They weren’t widely popular. West Ham wanted a three-season ban on the surface, and both Crystal Palace and Leicester had been rallying against them since QPR first fitted theirs at the beginning of the decade. However, John Reames was adamant that a ban wouldn’t just threaten plastic pitches but the club’s entire existence.

“There is no future for clubs of our size unless we can use the ground for more than a couple of hours a fortnight,” he said. That much was true, and in many ways, Reames was a visionary, although the thoughts on the artificial surface were a little awry.

The thought of such a pitch is hideous to us now, but back in the eighties there was an awareness that something needed to change around a stadium’s use. However, the pitches proved to be a problem – John Beck struggled to recreate his Cambridge success at Preston because of their artificial surface and was even known to put more sand on the surface to kill the bounce.

What killed our plans was a double-whammy, the first blow reported in the Echo 38 years ago today (yesterday, as this article is a day late) – before the Imps publicly announced plans to put their surface in. In May 1986, a meeting took place the day before England faced Canada in a World Cup warm-up. The outcome was a ban on plastic pitches in the First and Second Division, and it was a precursor to a full ban which came into force in 1988.

The other issue? The small problem of initial cost. It’s all well and good getting £100,000 a year back on a £400,000 investment, but you have to have a £400,000 investment in the first place. City were just starting to develop Sincil Bank into the ground it is now, and despite wanting a plastic pitch, we couldn’t actually afford one.

At the time, the Imps were only renting the ground, and the council’s Derek Miller admitted that despite making sense for them to have an artificial surface, it simply wasn’t possible given the other financial commitments. “We had to undertake an expensive stand project,” said Mr Miller. “We could not possibly afford to do that and install a new pitch.”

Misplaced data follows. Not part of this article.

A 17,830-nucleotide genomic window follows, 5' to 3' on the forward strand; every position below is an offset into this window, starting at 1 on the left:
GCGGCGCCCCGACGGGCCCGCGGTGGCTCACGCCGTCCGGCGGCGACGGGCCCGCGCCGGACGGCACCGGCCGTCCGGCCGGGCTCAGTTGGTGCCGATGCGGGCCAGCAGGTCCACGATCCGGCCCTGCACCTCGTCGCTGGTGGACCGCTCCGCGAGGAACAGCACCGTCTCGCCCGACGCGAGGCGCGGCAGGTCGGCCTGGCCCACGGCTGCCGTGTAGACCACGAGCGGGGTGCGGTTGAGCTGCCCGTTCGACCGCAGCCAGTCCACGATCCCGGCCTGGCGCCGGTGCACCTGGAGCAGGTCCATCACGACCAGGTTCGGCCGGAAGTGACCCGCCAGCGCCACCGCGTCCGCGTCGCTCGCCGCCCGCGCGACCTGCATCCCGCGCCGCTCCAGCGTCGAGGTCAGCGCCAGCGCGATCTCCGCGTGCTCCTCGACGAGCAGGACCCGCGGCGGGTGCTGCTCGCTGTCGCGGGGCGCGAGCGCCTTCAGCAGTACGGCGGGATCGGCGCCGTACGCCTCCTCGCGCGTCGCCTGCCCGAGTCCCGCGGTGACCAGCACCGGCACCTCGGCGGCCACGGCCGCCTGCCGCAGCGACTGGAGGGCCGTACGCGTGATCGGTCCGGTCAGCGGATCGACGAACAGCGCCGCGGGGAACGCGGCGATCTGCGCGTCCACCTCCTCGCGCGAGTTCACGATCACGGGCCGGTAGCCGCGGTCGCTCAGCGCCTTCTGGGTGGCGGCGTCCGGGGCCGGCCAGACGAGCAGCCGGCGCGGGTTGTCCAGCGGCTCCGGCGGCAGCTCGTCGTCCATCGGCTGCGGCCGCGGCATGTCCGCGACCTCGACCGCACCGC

The Golden Goose was not entirely what it seemed at other clubs. Preston and Oldham didn’t expect to profit from their pitches, and the FA were still against such surfaces. In 1988, new installations were banned from the Football League. Fans had grown tired of them, too, as Graham Lawton wrote in the New Scientist. “They soon became a national joke: the ball pinged round like it was made of rubber, the players kept losing their footing, and anyone who fell over risked carpet burns. Unsurprisingly, fans complained that the football was awful to watch and, one by one, the clubs returned to natural grass.”

QPRs went in 1988, and Luton and Oldham followed suit in 1991. Preston clung to theirs, beating us 2-0 on it in 1994, with Paul Raynor grabbing one of the goals. The last game on a fake Deepdale pitch saw them overturn a 2-0 play-off semi-final defeat against Torquay by winning 4-1, again with Beck in charge. They lost the final, the pitch came up the next season and Beck was sacked in November.

Since then, artificial pitches have come on in leaps and bounds, but the game must still be played on grass in the UK. Now, the Sincil Bank pitch is so good it almost looks artificial, and the 3G at the ground ensures income from the stadium all year round. John Reames knew the direction football was heading in, and was probably as close to any in predicting what was needed; the plastic pitch was just installed a few hundred yards to the east.